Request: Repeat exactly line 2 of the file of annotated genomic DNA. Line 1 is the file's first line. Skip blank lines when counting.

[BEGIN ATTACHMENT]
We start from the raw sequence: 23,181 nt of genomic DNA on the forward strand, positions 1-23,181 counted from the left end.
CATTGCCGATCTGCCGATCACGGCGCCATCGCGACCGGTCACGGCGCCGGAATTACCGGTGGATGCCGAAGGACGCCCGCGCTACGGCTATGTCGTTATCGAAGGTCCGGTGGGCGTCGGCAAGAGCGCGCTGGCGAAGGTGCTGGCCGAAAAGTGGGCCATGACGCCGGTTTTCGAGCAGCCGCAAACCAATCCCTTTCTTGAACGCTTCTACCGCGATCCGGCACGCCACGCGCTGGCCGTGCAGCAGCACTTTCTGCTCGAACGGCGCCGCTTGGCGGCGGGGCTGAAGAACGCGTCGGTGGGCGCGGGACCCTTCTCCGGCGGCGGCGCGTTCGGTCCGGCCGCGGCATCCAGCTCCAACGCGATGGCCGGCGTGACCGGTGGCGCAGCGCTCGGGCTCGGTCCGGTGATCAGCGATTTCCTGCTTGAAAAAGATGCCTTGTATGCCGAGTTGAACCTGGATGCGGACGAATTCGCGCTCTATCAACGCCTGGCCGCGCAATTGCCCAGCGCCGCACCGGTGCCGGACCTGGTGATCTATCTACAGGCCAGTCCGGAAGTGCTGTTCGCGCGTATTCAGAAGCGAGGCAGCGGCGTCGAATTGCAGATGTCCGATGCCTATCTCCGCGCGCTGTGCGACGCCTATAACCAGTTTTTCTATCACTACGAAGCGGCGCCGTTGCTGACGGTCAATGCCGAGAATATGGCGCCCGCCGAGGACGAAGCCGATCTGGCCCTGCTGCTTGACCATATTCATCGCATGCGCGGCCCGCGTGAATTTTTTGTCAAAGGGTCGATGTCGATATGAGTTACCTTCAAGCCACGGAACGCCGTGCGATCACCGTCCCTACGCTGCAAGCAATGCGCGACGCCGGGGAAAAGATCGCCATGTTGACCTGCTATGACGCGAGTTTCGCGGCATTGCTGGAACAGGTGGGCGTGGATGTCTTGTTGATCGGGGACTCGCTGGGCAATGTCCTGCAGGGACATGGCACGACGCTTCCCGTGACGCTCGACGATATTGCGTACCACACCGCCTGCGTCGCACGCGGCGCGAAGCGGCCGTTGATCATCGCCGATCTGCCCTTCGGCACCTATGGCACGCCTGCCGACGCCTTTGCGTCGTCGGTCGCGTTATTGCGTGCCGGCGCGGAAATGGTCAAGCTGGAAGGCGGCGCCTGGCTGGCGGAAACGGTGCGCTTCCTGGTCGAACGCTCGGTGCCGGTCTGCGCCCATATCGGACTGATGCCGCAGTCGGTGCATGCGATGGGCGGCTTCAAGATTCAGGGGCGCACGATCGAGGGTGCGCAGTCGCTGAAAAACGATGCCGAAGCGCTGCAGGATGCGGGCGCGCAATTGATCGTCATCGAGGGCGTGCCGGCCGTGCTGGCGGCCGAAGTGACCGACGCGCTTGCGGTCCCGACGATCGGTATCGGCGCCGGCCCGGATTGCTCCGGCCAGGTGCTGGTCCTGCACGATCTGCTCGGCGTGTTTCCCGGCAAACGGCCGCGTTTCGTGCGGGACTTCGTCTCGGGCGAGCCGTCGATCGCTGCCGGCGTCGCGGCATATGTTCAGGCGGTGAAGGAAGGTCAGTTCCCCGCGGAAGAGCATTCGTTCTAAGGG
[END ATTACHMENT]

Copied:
CATTGCCGATCTGCCGATCACGGCGCCATCGCGACCGGTCACGGCGCCGGAATTACCGGTGGATGCCGAAGGACGCCCGCGCTACGGCTATGTCGTTATCGAAGGTCCGGTGGGCGTCGGCAAGAGCGCGCTGGCGAAGGTGCTGGCCGAAAAGTGGGCCATGACGCCGGTTTTCGAGCAGCCGCAAACCAATCCCTTTCTTGAACGCTTCTACCGCGATCCGGCACGCCACGCGCTGGCCGTGCAGCAGCACTTTCTGCTCGAACGGCGCCGCTTGGCGGCGGGGCTGAAGAACGCGTCGGTGGGCGCGGGACCCTTCTCCGGCGGCGGCGCGTTCGGTCCGGCCGCGGCATCCAGCTCCAACGCGATGGCCGGCGTGACCGGTGGCGCAGCGCTCGGGCTCGGTCCGGTGATCAGCGATTTCCTGCTTGAAAAAGATGCCTTGTATGCCGAGTTGAACCTGGATGCGGACGAATTCGCGCTCTATCAACGCCTGGCCGCGCAATTGCCCAGCGCCGCACCGGTGCCGGACCTGGTGATCTATCTACAGGCCAGTCCGGAAGTGCTGTTCGCGCGTATTCAGAAGCGAGGCAGCGGCGTCGAATTGCAGATGTCCGATGCCTATCTCCGCGCGCTGTGCGACGCCTATAACCAGTTTTTCTATCACTACGAAGCGGCGCCGTTGCTGACGGTCAATGCCGAGAATATGGCGCCCGCCGAGGACGAAGCCGATCTGGCCCTGCTGCTTGACCATATTCATCGCATGCGCGGCCCGCGTGAATTTTTTGTCAAAGGGTCGATGTCGATATGAGTTACCTTCAAGCCACGGAACGCCGTGCGATCACCGTCCCTACGCTGCAAGCAATGCGCGACGCCGGGGAAAAGATCGCCATGTTGACCTGCTATGACGCGAGTTTCGCGGCATTGCTGGAACAGGTGGGCGTGGATGTCTTGTTGATCGGGGACTCGCTGGGCAATGTCCTGCAGGGACATGGCACGACGCTTCCCGTGACGCTCGACGATATTGCGTACCACACCGCCTGCGTCGCACGCGGCGCGAAGCGGCCGTTGATCATCGCCGATCTGCCCTTCGGCACCTATGGCACGCCTGCCGACGCCTTTGCGTCGTCGGTCGCGTTATTGCGTGCCGGCGCGGAAATGGTCAAGCTGGAAGGCGGCGCCTGGCTGGCGGAAACGGTGCGCTTCCTGGTCGAACGCTCGGTGCCGGTCTGCGCCCATATCGGACTGATGCCGCAGTCGGTGCATGCGATGGGCGGCTTCAAGATTCAGGGGCGCACGATCGAGGGTGCGCAGTCGCTGAAAAACGATGCCGAAGCGCTGCAGGATGCGGGCGCGCAATTGATCGTCATCGAGGGCGTGCCGGCCGTGCTGGCGGCCGAAGTGACCGACGCGCTTGCGGTCCCGACGATCGGTATCGGCGCCGGCCCGGATTGCTCCGGCCAGGTGCTGGTCCTGCACGATCTGCTCGGCGTGTTTCCCGGCAAACGGCCGCGTTTCGTGCGGGACTTCGTCTCGGGCGAGCCGTCGATCGCTGCCGGCGTCGCGGCATATGTTCAGGCGGTGAAGGAAGGTCAGTTCCCCGCGGAAGAGCATTCGTTCTAAGGG